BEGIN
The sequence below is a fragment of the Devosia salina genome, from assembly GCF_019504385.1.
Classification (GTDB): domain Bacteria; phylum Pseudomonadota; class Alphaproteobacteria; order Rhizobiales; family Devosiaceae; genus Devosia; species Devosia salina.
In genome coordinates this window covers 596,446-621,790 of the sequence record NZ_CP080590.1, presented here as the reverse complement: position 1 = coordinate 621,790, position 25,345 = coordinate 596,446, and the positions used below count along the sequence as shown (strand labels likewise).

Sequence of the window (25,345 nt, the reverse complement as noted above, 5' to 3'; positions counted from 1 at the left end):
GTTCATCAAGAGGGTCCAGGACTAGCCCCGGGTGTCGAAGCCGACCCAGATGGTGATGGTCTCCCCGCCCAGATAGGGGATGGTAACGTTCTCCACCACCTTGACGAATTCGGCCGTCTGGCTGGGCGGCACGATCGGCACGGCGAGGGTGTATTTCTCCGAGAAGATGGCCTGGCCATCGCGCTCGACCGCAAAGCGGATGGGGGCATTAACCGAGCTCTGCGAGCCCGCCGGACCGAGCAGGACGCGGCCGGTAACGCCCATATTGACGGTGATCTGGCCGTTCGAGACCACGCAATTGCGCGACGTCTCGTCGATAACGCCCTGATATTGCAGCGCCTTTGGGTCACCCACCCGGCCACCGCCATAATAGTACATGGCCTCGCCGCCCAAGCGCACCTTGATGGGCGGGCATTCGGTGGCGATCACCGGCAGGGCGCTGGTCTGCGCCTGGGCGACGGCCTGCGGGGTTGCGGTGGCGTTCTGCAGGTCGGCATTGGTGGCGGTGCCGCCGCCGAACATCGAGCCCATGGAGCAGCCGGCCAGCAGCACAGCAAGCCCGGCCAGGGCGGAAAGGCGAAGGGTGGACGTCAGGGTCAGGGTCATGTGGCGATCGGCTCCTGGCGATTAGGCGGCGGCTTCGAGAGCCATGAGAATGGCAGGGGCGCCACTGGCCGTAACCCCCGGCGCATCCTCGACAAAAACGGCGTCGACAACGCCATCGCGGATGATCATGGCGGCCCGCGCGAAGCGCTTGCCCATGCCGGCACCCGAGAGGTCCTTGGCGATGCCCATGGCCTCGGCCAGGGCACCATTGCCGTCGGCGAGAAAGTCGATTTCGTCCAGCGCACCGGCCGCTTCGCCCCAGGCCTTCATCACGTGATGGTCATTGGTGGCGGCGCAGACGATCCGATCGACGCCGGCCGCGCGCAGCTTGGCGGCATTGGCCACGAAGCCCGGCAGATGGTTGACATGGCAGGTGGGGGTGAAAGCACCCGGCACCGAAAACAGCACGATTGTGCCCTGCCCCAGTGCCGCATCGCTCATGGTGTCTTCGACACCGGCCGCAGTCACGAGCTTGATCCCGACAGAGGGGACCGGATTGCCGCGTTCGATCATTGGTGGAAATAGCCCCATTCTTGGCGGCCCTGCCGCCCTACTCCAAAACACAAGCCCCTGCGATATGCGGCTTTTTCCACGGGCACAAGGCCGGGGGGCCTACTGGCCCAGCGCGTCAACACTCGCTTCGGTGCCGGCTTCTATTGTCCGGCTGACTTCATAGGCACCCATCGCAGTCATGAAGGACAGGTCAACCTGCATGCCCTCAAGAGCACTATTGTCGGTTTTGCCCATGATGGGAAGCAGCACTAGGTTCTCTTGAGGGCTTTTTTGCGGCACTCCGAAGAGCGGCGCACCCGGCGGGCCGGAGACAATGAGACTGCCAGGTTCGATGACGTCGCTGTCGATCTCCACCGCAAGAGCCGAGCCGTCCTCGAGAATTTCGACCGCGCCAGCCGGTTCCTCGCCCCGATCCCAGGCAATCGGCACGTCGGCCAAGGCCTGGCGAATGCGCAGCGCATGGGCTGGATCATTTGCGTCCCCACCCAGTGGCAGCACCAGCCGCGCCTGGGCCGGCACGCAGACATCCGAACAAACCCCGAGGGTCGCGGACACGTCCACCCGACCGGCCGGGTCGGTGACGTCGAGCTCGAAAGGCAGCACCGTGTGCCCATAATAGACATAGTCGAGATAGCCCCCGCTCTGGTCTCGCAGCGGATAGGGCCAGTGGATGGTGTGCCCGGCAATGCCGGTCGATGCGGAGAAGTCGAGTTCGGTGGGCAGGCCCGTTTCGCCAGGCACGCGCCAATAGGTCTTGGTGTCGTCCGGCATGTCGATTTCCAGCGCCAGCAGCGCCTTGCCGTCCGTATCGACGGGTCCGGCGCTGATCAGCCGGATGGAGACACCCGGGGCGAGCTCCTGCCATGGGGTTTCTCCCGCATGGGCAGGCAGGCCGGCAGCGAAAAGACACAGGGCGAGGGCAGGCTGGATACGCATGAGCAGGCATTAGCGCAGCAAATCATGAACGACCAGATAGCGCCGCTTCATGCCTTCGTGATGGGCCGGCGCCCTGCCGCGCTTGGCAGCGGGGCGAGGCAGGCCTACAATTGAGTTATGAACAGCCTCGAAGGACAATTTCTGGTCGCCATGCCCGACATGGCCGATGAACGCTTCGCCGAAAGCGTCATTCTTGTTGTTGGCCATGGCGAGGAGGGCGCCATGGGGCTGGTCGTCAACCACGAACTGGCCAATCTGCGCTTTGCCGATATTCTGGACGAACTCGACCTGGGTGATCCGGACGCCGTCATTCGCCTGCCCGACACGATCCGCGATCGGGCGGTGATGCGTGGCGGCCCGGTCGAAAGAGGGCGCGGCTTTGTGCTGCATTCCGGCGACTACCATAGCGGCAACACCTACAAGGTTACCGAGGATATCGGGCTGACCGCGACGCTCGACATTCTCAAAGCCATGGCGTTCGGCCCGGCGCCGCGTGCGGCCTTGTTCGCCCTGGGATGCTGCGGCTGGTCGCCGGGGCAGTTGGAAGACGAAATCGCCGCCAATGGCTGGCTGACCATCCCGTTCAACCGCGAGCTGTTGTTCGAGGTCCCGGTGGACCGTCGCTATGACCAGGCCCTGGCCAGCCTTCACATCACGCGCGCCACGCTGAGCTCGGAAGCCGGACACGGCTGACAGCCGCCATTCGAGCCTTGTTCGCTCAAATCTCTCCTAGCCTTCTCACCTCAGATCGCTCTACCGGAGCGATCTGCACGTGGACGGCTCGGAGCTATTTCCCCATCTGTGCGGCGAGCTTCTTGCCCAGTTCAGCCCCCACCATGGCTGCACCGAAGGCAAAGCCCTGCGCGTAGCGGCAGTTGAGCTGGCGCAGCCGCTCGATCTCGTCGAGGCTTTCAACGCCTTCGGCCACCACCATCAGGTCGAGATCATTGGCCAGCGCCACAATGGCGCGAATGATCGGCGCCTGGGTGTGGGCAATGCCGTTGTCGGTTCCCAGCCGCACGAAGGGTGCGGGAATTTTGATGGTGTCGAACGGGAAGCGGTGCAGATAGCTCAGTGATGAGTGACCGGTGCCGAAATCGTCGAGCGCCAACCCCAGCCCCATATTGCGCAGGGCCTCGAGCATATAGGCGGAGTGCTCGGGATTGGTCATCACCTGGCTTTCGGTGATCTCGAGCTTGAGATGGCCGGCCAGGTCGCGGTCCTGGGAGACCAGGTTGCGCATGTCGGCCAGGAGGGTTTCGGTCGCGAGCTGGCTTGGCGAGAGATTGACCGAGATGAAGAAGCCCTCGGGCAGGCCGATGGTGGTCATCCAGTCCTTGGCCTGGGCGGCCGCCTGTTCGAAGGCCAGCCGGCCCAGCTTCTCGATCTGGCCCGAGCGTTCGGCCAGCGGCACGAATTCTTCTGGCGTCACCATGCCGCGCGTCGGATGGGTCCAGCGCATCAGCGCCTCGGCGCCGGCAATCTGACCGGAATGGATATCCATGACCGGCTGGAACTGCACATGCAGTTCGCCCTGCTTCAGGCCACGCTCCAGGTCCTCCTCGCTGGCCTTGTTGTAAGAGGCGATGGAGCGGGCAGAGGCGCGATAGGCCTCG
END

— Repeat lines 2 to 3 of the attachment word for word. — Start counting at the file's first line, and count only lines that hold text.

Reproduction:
Classification (GTDB): domain Bacteria; phylum Pseudomonadota; class Alphaproteobacteria; order Rhizobiales; family Devosiaceae; genus Devosia; species Devosia salina.
In genome coordinates this window covers 596,446-621,790 of the sequence record NZ_CP080590.1, presented here as the reverse complement: position 1 = coordinate 621,790, position 25,345 = coordinate 596,446, and the positions used below count along the sequence as shown (strand labels likewise).